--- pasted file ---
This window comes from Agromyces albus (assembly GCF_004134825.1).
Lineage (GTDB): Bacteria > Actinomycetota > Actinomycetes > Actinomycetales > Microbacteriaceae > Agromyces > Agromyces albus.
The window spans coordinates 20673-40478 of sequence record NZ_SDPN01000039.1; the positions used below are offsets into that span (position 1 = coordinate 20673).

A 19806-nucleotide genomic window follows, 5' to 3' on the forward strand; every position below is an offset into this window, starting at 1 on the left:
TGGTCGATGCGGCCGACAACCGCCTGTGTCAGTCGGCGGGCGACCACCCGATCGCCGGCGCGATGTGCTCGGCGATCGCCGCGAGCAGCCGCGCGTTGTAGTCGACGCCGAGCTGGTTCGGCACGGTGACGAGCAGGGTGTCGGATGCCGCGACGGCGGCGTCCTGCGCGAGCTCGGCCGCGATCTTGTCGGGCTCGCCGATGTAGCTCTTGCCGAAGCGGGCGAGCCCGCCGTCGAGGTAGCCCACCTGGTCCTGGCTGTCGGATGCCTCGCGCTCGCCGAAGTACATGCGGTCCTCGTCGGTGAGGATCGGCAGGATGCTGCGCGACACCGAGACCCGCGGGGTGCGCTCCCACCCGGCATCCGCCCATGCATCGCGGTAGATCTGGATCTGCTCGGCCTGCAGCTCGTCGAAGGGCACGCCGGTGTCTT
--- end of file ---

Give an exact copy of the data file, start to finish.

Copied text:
This window comes from Agromyces albus (assembly GCF_004134825.1).
Lineage (GTDB): Bacteria > Actinomycetota > Actinomycetes > Actinomycetales > Microbacteriaceae > Agromyces > Agromyces albus.
The window spans coordinates 20673-40478 of sequence record NZ_SDPN01000039.1; the positions used below are offsets into that span (position 1 = coordinate 20673).

A 19806-nucleotide genomic window follows, 5' to 3' on the forward strand; every position below is an offset into this window, starting at 1 on the left:
TGGTCGATGCGGCCGACAACCGCCTGTGTCAGTCGGCGGGCGACCACCCGATCGCCGGCGCGATGTGCTCGGCGATCGCCGCGAGCAGCCGCGCGTTGTAGTCGACGCCGAGCTGGTTCGGCACGGTGACGAGCAGGGTGTCGGATGCCGCGACGGCGGCGTCCTGCGCGAGCTCGGCCGCGATCTTGTCGGGCTCGCCGATGTAGCTCTTGCCGAAGCGGGCGAGCCCGCCGTCGAGGTAGCCCACCTGGTCCTGGCTGTCGGATGCCTCGCGCTCGCCGAAGTACATGCGGTCCTCGTCGGTGAGGATCGGCAGGATGCTGCGCGACACCGAGACCCGCGGGGTGCGCTCCCACCCGGCATCCGCCCATGCATCGCGGTAGATCTGGATCTGCTCGGCCTGCAGCTCGTCGAAGGGCACGCCGGTGTCTT